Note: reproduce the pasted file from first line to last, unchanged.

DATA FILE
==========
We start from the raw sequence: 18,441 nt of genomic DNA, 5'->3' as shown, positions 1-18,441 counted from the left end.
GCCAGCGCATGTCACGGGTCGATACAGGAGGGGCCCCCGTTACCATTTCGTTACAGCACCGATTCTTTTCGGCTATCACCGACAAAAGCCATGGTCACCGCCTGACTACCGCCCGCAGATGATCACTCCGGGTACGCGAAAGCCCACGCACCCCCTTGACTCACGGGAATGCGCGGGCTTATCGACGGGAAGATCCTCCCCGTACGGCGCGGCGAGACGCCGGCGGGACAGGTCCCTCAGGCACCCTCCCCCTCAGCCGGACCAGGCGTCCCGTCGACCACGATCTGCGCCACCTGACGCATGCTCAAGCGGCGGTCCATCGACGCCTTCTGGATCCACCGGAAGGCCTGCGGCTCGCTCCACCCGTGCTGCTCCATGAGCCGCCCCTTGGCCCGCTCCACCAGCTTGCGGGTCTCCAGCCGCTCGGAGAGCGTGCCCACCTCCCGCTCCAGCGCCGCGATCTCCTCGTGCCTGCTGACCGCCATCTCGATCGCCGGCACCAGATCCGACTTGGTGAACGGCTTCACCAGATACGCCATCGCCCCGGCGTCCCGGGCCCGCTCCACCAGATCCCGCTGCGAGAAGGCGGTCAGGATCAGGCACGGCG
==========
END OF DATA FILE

We start from the raw sequence: 18,441 nt of genomic DNA, 5'->3' as shown, positions 1-18,441 counted from the left end.
GCCAGCGCATGTCACGGGTCGATACAGGAGGGGCCCCCGTTACCATTTCGTTACAGCACCGATTCTTTTCGGCTATCACCGACAAAAGCCATGGTCACCGCCTGACTACCGCCCGCAGATGATCACTCCGGGTACGCGAAAGCCCACGCACCCCCTTGACTCACGGGAATGCGCGGGCTTATCGACGGGAAGATCCTCCCCGTACGGCGCGGCGAGACGCCGGCGGGACAGGTCCCTCAGGCACCCTCCCCCTCAGCCGGACCAGGCGTCCCGTCGACCACGATCTGCGCCACCTGACGCATGCTCAAGCGGCGGTCCATCGACGCCTTCTGGATCCACCGGAAGGCCTGCGGCTCGCTCCACCCGTGCTGCTCCATGAGCCGCCCCTTGGCCCGCTCCACCAGCTTGCGGGTCTCCAGCCGCTCGGAGAGCGTGCCCACCTCCCGCTCCAGCGCCGCGATCTCCTCGTGCCTGCTGACCGCCATCTCGATCGCCGGCACCAGATCCGACTTGGTGAACGGCTTCACCAGATACGCCATCGCCCCGGCGTCCCGGGCCCGCTCCACCAGATCCCGCTGCGAGAAGGCGGTCAGGATCAGGCACGGCG